Yesterday we had three fellows stop by on snowshoes heading
toward Wilderness Rim where everyone at the resort was
doing their annual mid-February ice cutting. I really
enjoy seeing people move around at this time of year on
blue sky days. If that wind wasnt blowing Im
sure there would be more!
At least we havent received the damage from
the wind that they have down on the Lower Mainland and
over on the Island. We were lucky to have that
big windstorm in the fall of 2008 I think, because it
took down every tree that was likely to come down, green
and dead alike, but the Coast hasnt been so lucky.
I saw on the news tonight that about 25,000 people were
without power, lots of trees came down on buildings and
cars, and there were a lot of delayed sailings for BC
The worst thing that has happened here is the ice road
drifting over and Andy having to go out and re-plow it
a few times. I havent even tried to go skiing out
on the lake. Any trail I cut would be drifted over in
minutes so it would be pointless, not to mention miserable.
As I said, Im a wimp when it comes to wind.
It just hate it so the most Ill go out in it is
to walk the dogs on our route and try to arrange it so
that when Im in the open I have my back to the wind.
It seems awfully early this year for our spring winds
so Im not sure whats up. Im just glad
we dont have more than a couple of inches of fresh
snow for that wind to move around or things would be a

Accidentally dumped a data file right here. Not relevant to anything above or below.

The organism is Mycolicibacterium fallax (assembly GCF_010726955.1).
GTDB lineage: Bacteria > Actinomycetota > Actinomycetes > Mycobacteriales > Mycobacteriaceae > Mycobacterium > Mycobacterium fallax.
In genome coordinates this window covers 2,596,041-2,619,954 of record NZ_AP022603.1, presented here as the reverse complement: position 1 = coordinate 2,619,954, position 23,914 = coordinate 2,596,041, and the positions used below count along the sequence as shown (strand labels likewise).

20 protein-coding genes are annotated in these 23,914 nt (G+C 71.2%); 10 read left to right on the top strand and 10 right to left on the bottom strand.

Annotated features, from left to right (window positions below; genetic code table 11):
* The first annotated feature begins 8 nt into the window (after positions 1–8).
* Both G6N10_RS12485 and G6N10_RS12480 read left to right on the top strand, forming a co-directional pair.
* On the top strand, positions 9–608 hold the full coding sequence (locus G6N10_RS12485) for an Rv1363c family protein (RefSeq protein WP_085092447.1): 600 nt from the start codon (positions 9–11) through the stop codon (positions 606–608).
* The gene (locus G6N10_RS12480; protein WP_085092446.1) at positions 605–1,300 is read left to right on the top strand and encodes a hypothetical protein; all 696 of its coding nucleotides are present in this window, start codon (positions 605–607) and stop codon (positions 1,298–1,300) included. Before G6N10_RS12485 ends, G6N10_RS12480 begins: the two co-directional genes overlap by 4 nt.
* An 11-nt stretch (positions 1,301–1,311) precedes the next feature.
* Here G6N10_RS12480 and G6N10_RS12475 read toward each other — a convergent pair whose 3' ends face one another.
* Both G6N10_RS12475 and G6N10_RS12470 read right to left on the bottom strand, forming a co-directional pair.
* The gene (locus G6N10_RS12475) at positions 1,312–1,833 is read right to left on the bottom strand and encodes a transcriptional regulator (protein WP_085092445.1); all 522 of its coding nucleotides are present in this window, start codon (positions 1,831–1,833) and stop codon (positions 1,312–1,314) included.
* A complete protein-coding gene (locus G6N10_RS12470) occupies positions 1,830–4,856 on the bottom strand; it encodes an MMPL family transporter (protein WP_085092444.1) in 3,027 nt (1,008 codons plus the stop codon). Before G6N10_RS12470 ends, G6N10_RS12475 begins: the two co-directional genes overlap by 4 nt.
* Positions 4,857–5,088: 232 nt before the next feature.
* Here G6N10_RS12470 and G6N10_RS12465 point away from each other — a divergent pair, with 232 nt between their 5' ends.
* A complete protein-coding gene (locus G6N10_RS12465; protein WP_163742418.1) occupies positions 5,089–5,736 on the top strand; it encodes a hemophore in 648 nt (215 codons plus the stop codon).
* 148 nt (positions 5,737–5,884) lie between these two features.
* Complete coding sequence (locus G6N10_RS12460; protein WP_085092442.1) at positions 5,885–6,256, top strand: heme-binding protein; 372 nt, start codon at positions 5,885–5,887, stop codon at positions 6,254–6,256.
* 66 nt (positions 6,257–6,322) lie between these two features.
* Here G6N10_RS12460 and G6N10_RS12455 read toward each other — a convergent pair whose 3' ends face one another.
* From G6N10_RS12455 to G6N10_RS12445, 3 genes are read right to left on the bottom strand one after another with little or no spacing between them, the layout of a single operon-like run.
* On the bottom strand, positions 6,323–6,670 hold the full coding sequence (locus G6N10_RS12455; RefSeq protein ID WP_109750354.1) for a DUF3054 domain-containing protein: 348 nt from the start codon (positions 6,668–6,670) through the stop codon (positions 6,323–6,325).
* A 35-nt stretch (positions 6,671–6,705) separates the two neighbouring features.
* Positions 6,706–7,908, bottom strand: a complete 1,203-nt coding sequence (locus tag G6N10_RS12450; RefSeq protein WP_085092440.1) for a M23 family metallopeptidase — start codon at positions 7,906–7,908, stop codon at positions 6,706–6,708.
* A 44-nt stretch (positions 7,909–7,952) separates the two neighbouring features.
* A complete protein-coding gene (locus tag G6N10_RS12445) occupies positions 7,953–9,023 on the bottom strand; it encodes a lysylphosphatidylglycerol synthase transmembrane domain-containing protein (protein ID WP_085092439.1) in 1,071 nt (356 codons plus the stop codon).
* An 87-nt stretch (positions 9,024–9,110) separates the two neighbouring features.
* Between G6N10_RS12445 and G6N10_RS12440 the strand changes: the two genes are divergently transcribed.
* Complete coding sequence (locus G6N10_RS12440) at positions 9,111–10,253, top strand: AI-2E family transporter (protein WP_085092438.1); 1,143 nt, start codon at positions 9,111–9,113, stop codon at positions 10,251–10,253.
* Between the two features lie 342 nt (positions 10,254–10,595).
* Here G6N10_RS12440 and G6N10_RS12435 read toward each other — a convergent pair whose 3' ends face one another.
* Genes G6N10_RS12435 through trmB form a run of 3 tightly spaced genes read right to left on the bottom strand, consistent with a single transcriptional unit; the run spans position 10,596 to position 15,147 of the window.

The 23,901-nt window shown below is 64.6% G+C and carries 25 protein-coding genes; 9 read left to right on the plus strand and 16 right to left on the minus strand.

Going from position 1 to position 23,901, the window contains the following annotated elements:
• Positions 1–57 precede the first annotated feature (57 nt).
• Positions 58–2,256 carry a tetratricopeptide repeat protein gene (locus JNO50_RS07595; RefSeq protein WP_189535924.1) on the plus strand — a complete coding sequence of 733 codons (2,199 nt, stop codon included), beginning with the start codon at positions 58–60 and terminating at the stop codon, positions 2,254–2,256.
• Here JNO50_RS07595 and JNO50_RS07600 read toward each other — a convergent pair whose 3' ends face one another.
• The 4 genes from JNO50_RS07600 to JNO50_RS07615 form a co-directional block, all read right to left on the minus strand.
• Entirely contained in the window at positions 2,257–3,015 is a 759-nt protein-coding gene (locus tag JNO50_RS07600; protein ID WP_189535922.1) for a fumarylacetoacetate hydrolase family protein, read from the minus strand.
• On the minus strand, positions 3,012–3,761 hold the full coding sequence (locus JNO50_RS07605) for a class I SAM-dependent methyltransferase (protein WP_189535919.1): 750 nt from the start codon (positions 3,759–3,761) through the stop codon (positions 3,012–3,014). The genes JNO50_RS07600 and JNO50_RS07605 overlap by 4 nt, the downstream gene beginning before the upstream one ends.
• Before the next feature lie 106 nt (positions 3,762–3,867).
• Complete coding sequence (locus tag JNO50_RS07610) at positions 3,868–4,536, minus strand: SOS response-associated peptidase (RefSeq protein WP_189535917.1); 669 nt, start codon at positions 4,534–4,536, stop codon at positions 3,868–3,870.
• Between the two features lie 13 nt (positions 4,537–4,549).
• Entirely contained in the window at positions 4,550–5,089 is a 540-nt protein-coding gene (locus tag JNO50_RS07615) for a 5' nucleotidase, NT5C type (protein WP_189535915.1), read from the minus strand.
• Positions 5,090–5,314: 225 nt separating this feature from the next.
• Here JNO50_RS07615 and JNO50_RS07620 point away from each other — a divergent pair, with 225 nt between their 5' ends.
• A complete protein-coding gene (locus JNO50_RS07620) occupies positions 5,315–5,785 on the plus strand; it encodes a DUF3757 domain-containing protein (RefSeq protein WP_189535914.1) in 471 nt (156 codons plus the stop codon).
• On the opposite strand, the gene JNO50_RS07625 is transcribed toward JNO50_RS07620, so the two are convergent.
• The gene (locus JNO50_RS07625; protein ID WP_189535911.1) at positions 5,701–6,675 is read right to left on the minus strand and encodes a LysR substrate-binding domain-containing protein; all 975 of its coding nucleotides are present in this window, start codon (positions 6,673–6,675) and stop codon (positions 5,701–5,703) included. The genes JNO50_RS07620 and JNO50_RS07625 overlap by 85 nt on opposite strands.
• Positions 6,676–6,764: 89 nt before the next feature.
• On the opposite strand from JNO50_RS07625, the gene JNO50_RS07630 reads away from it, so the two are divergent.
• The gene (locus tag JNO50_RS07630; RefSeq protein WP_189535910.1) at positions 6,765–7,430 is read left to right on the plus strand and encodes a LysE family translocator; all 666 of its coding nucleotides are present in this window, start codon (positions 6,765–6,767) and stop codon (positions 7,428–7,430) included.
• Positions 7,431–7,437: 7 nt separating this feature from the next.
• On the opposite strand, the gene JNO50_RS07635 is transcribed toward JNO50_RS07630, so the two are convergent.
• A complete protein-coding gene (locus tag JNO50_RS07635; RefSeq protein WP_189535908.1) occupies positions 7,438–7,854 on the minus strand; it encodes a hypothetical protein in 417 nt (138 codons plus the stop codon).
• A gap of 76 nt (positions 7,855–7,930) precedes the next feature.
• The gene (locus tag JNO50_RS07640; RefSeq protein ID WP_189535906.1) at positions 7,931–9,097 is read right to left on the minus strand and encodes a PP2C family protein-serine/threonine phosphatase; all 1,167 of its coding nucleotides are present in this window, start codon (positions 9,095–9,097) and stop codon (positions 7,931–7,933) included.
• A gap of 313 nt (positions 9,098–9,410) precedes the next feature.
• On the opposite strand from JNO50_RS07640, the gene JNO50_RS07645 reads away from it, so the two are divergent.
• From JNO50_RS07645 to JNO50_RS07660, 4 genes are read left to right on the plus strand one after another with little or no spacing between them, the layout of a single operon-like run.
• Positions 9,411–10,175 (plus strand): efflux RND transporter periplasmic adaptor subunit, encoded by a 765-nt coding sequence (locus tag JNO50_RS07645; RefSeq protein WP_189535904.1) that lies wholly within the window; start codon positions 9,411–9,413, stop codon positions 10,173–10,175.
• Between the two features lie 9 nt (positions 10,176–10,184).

real mess. Then we would look like Saskatchewan! :-)
A few more critters are starting to move around
now. I saw where an otter had crossed our property
in that fresh snow the other day. We have a really steep
hill off our roadside down to the lake and they really
seem to like sliding down it. Im seeing lots of
squirrel tracks now as well as fox and coyote but I havent
seen any more wolf tracks. Still no rabbit tracks but
River did manage to dig an old dried up carcass of one
out of the snow when we were snowshoeing. Maybe that was
the last rabbit of the year. We must be at the very lowest
point in their life cycle. It sure must be hard on the
lynx right now, anyway.
Our friend Dawn sent me some photos that she took a few
days back and has been trying to email to me ever since.
It seems after all this time Im still having problems
with my email client. She liked the looks of Andy plowing
the ice road at the same as that plane came into land
the other day so much that she hopped on her snowmobile,
left her ice fishing hole on the lake, and came out to
take photos. She also sent me a couple of a little
red fox she has hanging around her place. I watched it
hunting in her yard one day as I got into my pickup to
leave. I couldnt believe my eyes. It could have
cared less if I was there or not, it was so intent on
hunting a mouse it had cornered. In any case, Ill
post the photos up on the right. Enjoy. And thanks, Dawn!
We are supposed to see another storm move in tonight
according to the weather forecasters, and its bringing
snow. I just dont know if well actually
get it here. It looks like it on the radar but so far
I guess as usual, we'll see when we get up in the morning.
Last week's blog is at February
Lake Highway cam looking West.
The purpose of this web site is to draw attention to a
remote area of west central British Columbia. It is a
beautiful area that relies heavily on tourism. The search
engines don't know much about the West Chilcotin, Anahim
Lake, Nimpo Lake or any of the other small communities
in the region and I hope to change that! Even as large
as this site will eventually be, there just isn't enough
room or time in the day to fully describe this incredible
country but I am going to try scraping away at the tip
of the iceberg, so join me!
the links, and see what the West Chilcotin is really like!